Have you ever tried writing an article but felt somehow that what you’re about to write doesn’t quite measure up to standard? Let me try again. Have you ever tried to do something, say a project or an assignment but found out that the only reason you couldn’t finish (or start) was because you felt your approach just wasn’t quite it?
If you’re like me, you‘ve probably experienced the paralyzing feeling that comes with trying to do what’s best for a project. In many cases, it takes a fast approaching deadline to knock you off your intellectually comatose state into productive action, by which time the thought of perfection has evaporated under the intense pressure of submission deadlines. Now, considering that you want to do an excellent job, wouldn’t it be a blessing that you have decided to take your time to come up with the very best idea? The answer is No. In fact, it is a curse!
The thought of waiting for the perfect idea to solve that problem is nothing but a glorified form of procrastination. It’s so easy to surrender the responsibility for the commencement of (and the completion of) a task to an unknown ‘big idea’ which cannot be called into account in eventuality of failure instead of doing the hard work of solving the challenge at hand.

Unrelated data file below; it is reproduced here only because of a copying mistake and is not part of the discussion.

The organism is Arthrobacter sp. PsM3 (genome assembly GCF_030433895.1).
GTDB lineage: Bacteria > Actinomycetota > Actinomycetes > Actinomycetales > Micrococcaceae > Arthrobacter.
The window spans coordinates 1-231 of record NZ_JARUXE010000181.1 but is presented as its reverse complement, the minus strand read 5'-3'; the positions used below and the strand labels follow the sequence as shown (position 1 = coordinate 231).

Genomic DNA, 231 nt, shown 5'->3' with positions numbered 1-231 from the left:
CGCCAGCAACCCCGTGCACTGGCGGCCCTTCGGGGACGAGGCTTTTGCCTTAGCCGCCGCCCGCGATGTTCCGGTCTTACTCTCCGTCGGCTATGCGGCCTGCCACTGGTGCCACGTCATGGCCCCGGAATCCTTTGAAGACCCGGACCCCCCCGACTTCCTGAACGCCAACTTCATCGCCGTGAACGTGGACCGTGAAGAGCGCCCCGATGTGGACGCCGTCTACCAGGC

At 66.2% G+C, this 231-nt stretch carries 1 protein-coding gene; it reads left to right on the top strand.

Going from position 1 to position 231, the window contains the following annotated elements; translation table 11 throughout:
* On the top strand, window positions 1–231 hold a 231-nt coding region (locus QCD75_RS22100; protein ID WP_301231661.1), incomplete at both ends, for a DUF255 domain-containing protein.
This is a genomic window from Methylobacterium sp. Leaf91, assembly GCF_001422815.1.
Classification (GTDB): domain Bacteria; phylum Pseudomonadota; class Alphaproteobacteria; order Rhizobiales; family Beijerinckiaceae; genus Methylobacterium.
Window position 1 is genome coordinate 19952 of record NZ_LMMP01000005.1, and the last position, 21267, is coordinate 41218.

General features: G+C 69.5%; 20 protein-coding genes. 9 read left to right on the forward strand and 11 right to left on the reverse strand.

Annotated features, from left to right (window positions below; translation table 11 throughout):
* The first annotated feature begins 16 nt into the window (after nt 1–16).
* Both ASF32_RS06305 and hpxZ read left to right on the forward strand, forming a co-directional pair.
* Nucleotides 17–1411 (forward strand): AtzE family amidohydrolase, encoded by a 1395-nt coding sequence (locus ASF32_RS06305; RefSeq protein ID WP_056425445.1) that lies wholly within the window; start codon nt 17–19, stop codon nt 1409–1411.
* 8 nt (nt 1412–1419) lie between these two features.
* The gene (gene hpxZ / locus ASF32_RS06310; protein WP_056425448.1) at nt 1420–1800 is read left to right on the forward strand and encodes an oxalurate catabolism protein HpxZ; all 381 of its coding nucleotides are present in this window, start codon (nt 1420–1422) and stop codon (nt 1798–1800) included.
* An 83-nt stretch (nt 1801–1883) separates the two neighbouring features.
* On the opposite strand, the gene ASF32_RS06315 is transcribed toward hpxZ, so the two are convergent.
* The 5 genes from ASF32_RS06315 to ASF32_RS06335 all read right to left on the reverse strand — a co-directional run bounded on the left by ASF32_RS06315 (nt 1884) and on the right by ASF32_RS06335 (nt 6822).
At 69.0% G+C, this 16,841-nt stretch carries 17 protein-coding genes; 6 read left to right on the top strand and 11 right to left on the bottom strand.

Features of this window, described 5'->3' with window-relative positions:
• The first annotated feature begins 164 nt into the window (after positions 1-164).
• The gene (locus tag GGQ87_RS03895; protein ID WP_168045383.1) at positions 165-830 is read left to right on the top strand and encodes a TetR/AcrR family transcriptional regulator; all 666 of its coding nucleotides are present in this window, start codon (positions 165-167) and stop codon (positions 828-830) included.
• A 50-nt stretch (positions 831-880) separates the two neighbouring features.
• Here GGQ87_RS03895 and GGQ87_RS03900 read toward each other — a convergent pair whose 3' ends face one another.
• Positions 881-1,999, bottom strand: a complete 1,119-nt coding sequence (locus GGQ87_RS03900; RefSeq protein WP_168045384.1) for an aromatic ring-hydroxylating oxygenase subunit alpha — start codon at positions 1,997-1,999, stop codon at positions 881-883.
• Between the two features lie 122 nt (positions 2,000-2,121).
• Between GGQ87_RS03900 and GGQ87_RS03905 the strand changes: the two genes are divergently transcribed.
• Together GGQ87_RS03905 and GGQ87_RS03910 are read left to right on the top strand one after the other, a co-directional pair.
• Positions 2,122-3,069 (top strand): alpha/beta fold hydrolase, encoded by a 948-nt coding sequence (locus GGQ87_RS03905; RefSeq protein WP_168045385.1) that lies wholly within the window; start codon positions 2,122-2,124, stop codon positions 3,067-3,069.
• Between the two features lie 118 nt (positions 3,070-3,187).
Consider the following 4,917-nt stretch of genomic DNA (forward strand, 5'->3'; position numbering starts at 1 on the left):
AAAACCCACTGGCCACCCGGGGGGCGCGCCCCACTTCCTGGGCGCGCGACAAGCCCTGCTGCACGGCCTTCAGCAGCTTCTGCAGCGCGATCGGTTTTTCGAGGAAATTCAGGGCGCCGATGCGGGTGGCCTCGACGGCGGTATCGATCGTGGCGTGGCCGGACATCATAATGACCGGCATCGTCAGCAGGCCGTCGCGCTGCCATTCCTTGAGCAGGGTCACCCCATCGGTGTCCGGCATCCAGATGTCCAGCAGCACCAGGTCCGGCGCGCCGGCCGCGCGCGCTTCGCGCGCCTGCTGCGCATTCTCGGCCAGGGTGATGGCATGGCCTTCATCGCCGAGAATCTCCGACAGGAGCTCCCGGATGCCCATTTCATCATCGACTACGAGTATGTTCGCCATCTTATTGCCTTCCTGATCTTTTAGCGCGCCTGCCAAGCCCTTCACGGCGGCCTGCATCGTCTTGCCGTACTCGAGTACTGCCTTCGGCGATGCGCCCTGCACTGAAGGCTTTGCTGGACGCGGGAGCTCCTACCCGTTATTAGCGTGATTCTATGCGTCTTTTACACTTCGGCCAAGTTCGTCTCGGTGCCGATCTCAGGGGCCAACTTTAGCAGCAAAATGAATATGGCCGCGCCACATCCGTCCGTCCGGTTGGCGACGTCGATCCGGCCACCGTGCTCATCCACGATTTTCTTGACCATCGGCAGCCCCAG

I agree it is important to have a touch of excellence in all we do. However, when the desire for excellence becomes an everlasting pause, then it is no longer excellence at work but laziness. And the only way to deal with this glorified laziness is to use timetables, set deadlines and stick to them. Imagine if Google waited till they had all the high-tech features before launching the search engine, then either the world or Google would have been light years behind in the information age. The curse of perfection is one reason why mediocrity is prevalent in many spheres of life. Because while the ‘mediocre’ guys are getting busy, the ‘perfect’ guys are still musing on and waiting for the ‘big idea’.
So when next you’re about to fall into the trap of glorified procrastination, remember this: Just do it anyway. You can always make refinements on the move.
Ifeoluwapo is a Medical Doctor, Brand Strategist and the Author of Musings of an Analytical Mind. He loves to challenge conventional thinking and is a firm believer in the coexistence of aesthetics and quality. You can follow him on Twitter – @hypoxia13
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